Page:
Evolving doctests for changing output format

Discussion in 'Python' started by nriley@gmail.com, Jan 9, 2007.

  1. Guest

    Hi,

    I've got a number of doctests which rely on a certain output format,
    and since I wrote the tests I've changed the output format. Now,
    almost all the tests fail.

    What I'd like is if I could get doctest to take my tests, and
    substitute the obtained output for the provided output. Then, I could
    in this case just replace the doctest file with the generated file, or
    in general be able to run it through a file comparison tool so I could
    examine the differences.

    If it's not clear from the above, here's an example, assuming for the
    sake of simplicity that Python somehow changed its default output base
    between runs.

    INPUT:
    >> 10 + 10

    20

    OUTPUT:
    >> 10 + 10

    0x14

    Is it possible to use doctest in such a "run-only" mode, or script the
    above using its API? I read the documentation several times but just
    got further confused (sorry!).

    Thanks,

    --Nicholas
    , Jan 9, 2007
    #1
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  2. []
    > What I'd like is if I could get doctest to take my tests, and
    > substitute the obtained output for the provided output.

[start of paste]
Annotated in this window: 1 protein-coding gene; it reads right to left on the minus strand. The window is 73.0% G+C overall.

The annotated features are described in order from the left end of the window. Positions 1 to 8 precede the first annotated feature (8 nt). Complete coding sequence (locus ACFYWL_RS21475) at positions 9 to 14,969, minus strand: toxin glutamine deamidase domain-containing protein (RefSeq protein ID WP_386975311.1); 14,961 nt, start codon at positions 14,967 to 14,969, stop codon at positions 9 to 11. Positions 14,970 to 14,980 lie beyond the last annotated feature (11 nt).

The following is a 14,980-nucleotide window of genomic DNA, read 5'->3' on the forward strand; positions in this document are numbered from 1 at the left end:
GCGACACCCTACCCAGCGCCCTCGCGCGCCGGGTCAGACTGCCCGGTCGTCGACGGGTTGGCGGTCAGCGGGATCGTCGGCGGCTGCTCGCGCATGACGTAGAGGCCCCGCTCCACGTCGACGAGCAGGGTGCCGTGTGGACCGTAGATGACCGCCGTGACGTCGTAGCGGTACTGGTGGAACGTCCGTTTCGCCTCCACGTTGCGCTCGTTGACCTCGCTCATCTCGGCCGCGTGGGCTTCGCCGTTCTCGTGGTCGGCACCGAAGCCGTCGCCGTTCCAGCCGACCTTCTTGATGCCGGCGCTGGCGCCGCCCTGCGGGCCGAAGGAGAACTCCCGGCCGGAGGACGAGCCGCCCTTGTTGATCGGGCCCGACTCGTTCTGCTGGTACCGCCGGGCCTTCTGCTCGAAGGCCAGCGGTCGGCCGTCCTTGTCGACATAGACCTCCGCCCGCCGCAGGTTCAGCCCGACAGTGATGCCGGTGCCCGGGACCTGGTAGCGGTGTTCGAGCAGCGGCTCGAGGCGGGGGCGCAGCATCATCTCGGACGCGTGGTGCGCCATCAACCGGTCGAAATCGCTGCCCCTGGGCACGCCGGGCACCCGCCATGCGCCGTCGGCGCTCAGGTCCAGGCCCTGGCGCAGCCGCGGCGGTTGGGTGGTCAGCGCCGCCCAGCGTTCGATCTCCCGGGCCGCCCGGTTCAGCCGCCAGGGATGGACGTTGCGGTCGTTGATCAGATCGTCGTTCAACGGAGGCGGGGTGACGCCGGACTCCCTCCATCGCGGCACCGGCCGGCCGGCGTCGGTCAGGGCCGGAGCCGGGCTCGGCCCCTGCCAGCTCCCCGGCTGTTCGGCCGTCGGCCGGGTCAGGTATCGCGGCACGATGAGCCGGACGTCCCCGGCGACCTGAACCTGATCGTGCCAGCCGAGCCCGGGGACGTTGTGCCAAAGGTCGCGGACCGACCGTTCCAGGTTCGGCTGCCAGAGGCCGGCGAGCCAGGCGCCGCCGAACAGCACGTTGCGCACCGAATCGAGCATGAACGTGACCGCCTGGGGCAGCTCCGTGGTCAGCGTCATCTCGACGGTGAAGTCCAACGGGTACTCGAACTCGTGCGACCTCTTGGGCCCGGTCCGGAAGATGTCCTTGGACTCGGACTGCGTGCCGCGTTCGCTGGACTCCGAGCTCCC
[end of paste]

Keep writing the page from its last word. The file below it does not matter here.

There's currently no support for auto-updating doctests. I think it
    would make for a good feature request.

    In the meantime, it may not be difficult to roll your own by converting
    the current expected/got output into a diff and then applying it to the
    original source code being doctested.

    Start with a regular expression like this:

    pat = re.compile(r'''
    File.+,\sline\s(\d+),.+\n
    Failed\sexample:\n((?:.*?\n)*?)
    Expected:\n((?:.*?\n)*?)
    Got:\n((?:.*?\n)*?)
    \*{70,70}
    ''', (re.MULTILINE | re.VERBOSE))

    Then, build-up a diff in your preferred format. Perhaps like this:

    cumadj = 0
    for lineno, example, expected, got in pat.findall(source):

    len_example, len_expected, len_got = example.count('\n'),
    expected.count('\n') , got.count('\n')
    start = int(lineno) + len_example
    lead = str(start)
    if len_expected !=1:
    lead += ',' + str(start+len_expected-1)
    lead += 'c' + str(start + cumadj)
    if len_got != 1:
    lead += ',' + str(start+cumadj+len_got-1)

    print lead
    for old in expected.splitlines(False):
    print '<' + old
    print '---'
    for new in got.splitlines(False):
    print '>' + new

    cumadj += len_got - len_expected



    Raymond
    Raymond Hettinger, Jan 11, 2007
    #2
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